The Sydney Writers Festival had wonderful speakers for the panel, “My Feminism Will Be Intersectional Or It Will Be Bullshit”. This panel doubled as a podcast recording for Pretty For an Aboriginal, facilitated by host Nakkiah Lui (her podcast co-host Miranda Tapsell was in Darwin starring in a new film!). Guests were novellist Zinzi Clemmons, author Aminatou Sow, poet Cleo Wade and editor and author Glory Edim.
Below is a highlights summary of the discussion, and the subsequent input from sociologist and author Flavia Dzodan, whose work, as it turns out, was stolen for the title and impetus of the panel. Continue reading Sydney Writers Festival: “My Feminism Will Be Intersectional Or It Will Be Bullshit”
TW sexual assault: The Northern Territory Commission into youth prison Don Dale finds girls were sexually assaulted by male guards, as well as being sexually harassed (including after being released) and were given less access to basic amenities, recreation areas and education in commodation to male detainees.
There is a general injustice in the abuse of human rights of these young women, as well as institutionalised racism at play here. Don Dale faced national condemnation after footage was released of guards torturing a young Aboriginal man. Aboriginal people are overrepresented in Australian prisons, largely due to over policing with regards to petty fines and low level, non-violent offences.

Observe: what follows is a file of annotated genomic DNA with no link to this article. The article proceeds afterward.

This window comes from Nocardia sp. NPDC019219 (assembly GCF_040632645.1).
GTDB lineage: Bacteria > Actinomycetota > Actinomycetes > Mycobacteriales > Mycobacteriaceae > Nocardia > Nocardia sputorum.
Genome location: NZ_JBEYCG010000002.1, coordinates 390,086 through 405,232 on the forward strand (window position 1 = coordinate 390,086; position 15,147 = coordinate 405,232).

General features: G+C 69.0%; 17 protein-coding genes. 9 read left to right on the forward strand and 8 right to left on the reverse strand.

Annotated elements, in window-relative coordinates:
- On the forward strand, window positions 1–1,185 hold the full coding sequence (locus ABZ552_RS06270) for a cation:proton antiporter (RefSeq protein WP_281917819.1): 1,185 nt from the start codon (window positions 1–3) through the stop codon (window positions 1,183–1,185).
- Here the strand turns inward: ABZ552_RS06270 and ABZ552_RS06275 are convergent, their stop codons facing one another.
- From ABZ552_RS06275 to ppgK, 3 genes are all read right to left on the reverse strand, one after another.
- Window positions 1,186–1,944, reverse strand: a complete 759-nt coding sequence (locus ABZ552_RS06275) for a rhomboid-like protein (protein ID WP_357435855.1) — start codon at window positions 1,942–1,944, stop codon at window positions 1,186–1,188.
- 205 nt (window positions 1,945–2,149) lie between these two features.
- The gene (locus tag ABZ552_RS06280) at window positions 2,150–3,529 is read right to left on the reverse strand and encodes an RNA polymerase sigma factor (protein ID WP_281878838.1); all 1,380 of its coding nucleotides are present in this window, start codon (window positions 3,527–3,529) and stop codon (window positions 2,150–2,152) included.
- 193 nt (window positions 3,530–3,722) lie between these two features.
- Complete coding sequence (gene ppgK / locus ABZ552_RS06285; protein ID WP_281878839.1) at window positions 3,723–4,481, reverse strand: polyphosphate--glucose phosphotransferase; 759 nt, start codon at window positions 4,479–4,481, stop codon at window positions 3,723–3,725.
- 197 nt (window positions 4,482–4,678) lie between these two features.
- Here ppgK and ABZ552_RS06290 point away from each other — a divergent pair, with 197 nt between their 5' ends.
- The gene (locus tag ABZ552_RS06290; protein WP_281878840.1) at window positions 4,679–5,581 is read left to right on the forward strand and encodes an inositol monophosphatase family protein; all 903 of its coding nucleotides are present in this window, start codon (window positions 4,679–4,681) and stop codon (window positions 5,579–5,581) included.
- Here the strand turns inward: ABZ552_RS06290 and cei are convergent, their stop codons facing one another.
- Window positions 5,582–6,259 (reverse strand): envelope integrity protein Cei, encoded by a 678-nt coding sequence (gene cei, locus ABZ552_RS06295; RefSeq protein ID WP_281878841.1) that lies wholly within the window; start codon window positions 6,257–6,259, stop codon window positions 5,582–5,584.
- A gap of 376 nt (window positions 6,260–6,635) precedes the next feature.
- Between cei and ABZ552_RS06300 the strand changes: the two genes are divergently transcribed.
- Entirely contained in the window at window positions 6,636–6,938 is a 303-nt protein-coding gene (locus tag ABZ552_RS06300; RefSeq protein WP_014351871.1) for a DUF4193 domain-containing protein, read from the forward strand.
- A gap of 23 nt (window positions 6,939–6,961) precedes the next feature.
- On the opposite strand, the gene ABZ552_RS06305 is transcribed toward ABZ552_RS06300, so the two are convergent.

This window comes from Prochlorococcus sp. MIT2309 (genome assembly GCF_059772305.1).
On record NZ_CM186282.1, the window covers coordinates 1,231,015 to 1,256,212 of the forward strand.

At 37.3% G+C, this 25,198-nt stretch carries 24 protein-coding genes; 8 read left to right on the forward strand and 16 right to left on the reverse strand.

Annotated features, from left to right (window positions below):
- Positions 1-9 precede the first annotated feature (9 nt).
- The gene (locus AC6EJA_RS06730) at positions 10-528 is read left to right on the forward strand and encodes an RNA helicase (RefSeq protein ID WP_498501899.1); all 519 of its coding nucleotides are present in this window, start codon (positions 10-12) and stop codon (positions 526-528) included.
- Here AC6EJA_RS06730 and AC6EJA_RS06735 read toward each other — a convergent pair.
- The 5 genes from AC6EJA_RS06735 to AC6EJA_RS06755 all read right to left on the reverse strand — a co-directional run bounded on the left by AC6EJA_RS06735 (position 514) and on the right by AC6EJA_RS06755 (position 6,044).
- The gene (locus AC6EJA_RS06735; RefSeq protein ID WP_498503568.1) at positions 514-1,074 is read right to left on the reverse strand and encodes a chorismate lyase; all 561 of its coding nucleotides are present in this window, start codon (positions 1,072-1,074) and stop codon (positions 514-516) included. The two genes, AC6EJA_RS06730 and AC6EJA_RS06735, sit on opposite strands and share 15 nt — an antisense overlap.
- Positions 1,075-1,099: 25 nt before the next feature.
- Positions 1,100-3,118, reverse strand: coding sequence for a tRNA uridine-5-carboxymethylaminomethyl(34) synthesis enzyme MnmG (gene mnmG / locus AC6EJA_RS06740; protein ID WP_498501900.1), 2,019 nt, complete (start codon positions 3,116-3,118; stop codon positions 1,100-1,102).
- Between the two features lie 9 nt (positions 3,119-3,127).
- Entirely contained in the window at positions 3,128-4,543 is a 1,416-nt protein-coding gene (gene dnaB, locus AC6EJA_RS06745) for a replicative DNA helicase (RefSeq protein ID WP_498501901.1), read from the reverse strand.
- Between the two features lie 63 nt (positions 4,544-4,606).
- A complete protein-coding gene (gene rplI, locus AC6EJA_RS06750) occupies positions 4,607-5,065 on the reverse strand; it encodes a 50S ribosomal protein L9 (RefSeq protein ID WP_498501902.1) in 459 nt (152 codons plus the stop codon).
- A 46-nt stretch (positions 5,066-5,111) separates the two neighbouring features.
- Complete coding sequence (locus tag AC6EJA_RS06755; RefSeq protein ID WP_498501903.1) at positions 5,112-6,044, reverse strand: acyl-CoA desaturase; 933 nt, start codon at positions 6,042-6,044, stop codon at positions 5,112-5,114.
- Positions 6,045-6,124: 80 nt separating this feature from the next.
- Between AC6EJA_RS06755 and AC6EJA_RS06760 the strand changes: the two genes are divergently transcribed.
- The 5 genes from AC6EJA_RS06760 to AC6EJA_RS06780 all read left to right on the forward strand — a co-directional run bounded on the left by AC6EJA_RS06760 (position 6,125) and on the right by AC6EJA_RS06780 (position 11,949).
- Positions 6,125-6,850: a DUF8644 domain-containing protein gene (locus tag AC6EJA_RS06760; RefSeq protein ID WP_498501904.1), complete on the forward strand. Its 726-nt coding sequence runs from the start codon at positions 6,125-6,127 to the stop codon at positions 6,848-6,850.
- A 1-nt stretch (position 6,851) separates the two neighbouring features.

“At times, male youth justice officers showed inappropriately sexualised behaviour towards girls and young women and otherwise behaved towards them in a way that did not meet society’s expectations.”
Let’s look at two examples of heterosexism in everyday life. Heterosexism is the presumption that being heterosexual is natural and normal. Women are also presumed to be passive in their sexuality, while men are active. Hetetosexism is an exclusionary and dangerous way to view the world, by erasing, questioning or punishing LGBTQIA people, and by normalising men’s dominance over other groups.
I marched at the Marriage Equality rally in Sydney on 10 November, among with 30,000 people! It was the biggest LGBTQIA protest in Australian history and also the biggest rally ever in Sydney. Over three quarters of Australians participated in the voluntary postal vote on marriage rights. The Opposition and most other major parties opposed the postural vote as it is very expensive ($121 million) and unnecessary (the vote should have been held in Parliament, where it likely would’ve passed by majority conscience vote).
To paraphrase Senator Penny Wong: we didn’t want to be here, but now we are here, let’s get this done! Continue reading Marriage Equality Rally